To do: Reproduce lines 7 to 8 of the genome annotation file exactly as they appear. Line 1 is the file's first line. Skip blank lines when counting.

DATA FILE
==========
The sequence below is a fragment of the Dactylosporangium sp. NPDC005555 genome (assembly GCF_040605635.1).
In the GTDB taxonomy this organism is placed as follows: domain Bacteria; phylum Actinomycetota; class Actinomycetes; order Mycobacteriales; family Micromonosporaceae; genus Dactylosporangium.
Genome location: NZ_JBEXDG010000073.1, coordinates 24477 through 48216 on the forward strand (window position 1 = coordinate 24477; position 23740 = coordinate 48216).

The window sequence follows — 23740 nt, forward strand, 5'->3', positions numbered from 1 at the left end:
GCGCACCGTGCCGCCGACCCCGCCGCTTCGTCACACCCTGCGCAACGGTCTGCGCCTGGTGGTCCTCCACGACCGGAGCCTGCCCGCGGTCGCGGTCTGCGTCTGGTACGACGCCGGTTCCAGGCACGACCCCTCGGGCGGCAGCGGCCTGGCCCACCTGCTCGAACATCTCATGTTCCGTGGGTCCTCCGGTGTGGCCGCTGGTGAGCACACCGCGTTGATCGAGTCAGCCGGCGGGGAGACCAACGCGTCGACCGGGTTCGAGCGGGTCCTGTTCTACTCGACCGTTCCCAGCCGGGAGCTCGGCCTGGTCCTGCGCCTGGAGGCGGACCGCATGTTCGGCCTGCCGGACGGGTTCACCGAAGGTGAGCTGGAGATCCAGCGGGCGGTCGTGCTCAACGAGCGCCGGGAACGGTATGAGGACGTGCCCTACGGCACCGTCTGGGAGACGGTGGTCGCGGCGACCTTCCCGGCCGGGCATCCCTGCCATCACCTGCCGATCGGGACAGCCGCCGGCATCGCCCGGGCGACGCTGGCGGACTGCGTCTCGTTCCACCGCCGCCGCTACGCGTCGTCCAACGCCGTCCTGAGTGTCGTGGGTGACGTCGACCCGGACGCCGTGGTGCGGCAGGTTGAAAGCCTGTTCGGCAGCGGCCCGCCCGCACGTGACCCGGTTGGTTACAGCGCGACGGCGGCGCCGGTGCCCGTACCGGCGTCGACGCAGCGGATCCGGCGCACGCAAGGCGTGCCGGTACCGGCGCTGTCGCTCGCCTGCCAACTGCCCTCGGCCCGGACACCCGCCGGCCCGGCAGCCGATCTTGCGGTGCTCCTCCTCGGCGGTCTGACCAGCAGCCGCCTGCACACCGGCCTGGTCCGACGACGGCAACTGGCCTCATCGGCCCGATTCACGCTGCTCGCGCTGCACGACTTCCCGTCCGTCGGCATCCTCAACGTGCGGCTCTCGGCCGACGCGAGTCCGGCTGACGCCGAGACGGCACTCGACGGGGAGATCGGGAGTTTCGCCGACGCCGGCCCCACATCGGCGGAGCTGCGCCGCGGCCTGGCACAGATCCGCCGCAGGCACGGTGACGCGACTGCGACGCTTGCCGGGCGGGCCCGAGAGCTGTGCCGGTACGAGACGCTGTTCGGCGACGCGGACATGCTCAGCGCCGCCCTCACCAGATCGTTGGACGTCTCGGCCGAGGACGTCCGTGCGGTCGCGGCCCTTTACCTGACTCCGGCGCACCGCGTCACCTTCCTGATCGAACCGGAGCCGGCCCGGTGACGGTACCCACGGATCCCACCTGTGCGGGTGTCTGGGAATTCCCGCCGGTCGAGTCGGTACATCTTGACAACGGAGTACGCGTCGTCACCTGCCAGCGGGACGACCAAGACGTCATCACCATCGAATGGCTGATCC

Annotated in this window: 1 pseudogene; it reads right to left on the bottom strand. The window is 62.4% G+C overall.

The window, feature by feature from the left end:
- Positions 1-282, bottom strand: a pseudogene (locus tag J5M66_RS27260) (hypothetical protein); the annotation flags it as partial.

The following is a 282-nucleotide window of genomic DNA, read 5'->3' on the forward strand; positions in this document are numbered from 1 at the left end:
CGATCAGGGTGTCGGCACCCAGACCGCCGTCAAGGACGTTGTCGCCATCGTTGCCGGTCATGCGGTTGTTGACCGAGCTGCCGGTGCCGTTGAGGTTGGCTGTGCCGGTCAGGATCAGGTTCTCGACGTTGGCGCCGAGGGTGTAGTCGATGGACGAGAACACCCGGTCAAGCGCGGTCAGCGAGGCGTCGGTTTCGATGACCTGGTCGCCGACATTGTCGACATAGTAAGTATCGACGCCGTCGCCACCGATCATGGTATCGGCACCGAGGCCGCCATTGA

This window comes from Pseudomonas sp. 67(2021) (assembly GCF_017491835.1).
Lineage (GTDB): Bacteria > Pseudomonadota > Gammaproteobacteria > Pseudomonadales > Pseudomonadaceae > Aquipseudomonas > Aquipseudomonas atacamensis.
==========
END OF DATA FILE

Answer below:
The window, feature by feature from the left end:
- Positions 1-282, bottom strand: a pseudogene (locus tag J5M66_RS27260) (hypothetical protein); the annotation flags it as partial.